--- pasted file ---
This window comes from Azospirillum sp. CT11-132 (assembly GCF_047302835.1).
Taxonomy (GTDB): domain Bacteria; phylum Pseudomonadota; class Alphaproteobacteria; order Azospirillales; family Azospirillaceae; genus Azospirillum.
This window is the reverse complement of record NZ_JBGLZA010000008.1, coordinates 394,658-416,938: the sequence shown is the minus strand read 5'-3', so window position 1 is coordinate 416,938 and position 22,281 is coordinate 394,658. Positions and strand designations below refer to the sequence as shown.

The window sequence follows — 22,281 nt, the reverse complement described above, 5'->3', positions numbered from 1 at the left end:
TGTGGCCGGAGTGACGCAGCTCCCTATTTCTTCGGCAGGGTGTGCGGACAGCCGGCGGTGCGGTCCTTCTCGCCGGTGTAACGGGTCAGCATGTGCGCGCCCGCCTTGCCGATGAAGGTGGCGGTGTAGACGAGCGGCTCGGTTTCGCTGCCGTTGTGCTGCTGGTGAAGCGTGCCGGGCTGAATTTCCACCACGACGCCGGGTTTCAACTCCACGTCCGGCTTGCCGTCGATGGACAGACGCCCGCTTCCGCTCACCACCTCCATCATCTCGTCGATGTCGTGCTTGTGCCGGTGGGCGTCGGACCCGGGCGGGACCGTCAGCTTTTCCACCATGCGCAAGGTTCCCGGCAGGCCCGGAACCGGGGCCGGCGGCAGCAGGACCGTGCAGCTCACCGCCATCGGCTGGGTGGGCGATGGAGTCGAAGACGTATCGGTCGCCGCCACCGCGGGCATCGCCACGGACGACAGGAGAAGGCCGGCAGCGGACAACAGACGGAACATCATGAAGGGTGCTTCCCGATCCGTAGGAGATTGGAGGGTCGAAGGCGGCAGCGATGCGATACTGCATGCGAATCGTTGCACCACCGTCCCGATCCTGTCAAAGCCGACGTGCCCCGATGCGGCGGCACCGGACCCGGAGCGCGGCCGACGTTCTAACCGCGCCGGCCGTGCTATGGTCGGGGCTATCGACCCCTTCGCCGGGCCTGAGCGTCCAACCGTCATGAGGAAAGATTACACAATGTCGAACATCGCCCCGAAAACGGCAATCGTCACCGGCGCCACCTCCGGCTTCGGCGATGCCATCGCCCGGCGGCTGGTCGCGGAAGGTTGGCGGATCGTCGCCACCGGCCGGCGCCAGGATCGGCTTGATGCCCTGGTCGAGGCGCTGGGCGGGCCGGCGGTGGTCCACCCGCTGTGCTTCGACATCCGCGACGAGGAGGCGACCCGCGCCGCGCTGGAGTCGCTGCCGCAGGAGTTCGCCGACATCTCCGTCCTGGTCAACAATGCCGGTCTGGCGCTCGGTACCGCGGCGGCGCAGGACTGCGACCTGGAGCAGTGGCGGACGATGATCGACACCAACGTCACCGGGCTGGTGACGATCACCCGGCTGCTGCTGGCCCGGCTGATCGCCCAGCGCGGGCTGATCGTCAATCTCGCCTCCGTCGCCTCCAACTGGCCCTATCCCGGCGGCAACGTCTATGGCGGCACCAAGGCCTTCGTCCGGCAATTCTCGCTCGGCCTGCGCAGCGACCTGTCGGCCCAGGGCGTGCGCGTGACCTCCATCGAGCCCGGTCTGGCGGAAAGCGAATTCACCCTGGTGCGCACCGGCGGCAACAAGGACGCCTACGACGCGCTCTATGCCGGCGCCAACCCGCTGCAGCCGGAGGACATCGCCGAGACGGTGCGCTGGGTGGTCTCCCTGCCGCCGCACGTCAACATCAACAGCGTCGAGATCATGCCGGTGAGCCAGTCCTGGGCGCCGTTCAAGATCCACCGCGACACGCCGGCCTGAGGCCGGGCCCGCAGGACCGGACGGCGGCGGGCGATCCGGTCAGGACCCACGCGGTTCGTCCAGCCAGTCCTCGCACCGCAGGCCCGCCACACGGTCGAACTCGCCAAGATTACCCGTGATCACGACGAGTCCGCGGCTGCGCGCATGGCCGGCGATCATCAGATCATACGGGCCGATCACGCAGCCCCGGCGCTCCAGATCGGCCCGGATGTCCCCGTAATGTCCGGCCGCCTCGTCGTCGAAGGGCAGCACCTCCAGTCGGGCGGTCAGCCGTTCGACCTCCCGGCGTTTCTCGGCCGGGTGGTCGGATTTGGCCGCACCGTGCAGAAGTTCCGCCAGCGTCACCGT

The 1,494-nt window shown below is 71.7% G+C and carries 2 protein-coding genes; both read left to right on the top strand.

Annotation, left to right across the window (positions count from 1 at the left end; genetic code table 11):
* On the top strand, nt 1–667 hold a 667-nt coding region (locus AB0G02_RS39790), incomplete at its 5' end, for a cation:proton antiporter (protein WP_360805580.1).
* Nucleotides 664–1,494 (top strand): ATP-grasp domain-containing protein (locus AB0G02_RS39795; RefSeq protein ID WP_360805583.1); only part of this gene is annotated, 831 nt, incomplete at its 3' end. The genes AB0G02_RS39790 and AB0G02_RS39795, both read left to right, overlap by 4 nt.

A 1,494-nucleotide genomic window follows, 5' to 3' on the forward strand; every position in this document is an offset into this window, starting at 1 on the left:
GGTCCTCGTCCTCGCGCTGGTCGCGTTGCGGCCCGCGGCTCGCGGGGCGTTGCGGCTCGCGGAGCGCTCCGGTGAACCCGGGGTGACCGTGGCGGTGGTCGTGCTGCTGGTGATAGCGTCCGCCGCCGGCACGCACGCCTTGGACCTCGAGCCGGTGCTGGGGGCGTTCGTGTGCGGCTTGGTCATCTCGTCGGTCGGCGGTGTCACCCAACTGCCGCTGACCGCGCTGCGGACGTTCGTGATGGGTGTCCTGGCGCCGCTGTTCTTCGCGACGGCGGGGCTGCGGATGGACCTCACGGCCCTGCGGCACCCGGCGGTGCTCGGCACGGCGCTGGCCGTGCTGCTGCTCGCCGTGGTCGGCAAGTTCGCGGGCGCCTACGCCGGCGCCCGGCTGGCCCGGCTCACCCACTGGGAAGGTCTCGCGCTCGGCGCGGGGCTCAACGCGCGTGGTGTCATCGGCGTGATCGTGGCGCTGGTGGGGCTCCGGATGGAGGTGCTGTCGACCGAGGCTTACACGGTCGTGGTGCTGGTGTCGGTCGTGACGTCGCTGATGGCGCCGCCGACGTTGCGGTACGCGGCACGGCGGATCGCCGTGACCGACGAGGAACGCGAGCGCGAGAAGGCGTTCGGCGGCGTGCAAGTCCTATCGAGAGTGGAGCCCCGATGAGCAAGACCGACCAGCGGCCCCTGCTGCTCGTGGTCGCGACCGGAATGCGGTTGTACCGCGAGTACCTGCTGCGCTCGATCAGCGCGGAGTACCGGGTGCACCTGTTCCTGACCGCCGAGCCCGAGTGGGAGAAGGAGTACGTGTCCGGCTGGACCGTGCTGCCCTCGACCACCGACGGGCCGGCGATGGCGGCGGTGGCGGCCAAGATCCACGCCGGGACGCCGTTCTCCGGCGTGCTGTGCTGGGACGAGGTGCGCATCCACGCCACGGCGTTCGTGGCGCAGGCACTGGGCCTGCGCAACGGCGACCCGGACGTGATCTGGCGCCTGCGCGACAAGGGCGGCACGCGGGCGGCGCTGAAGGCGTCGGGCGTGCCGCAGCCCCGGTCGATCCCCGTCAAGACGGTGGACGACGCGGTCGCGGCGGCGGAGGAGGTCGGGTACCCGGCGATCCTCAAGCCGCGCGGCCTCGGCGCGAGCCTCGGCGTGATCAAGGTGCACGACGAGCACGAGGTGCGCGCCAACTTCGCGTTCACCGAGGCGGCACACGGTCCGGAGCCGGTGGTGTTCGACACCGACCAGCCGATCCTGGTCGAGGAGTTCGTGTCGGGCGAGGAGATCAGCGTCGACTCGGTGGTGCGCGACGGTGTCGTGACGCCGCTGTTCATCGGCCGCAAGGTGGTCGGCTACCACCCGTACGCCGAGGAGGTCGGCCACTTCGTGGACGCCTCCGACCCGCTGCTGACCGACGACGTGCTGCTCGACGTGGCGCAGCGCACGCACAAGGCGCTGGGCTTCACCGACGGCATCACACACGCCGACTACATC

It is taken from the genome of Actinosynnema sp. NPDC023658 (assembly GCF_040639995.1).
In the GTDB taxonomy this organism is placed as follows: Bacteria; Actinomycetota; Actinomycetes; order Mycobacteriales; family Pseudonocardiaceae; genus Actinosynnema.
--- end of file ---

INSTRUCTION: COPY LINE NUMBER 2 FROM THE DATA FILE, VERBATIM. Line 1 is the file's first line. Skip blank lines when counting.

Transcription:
Taxonomy (GTDB): domain Bacteria; phylum Pseudomonadota; class Alphaproteobacteria; order Azospirillales; family Azospirillaceae; genus Azospirillum.